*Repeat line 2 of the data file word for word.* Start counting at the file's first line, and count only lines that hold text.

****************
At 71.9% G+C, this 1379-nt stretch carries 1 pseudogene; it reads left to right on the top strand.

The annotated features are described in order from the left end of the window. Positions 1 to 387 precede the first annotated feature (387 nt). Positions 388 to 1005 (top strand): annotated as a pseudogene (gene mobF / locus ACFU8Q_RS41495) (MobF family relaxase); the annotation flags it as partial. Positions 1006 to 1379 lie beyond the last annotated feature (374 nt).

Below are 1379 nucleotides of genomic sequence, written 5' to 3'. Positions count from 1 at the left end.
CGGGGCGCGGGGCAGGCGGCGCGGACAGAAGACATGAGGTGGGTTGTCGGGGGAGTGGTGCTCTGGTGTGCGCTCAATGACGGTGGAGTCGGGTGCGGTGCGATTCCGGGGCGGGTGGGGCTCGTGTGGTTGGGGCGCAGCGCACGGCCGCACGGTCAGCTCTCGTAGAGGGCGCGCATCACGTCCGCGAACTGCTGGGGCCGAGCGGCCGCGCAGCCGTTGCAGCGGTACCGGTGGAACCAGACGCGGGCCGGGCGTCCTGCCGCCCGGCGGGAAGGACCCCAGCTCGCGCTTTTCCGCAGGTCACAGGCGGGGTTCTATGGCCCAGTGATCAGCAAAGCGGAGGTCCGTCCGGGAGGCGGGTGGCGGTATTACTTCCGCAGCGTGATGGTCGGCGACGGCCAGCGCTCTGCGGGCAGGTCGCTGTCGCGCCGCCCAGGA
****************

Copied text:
The annotated features are described in order from the left end of the window. Positions 1 to 387 precede the first annotated feature (387 nt). Positions 388 to 1005 (top strand): annotated as a pseudogene (gene mobF / locus ACFU8Q_RS41495) (MobF family relaxase); the annotation flags it as partial. Positions 1006 to 1379 lie beyond the last annotated feature (374 nt).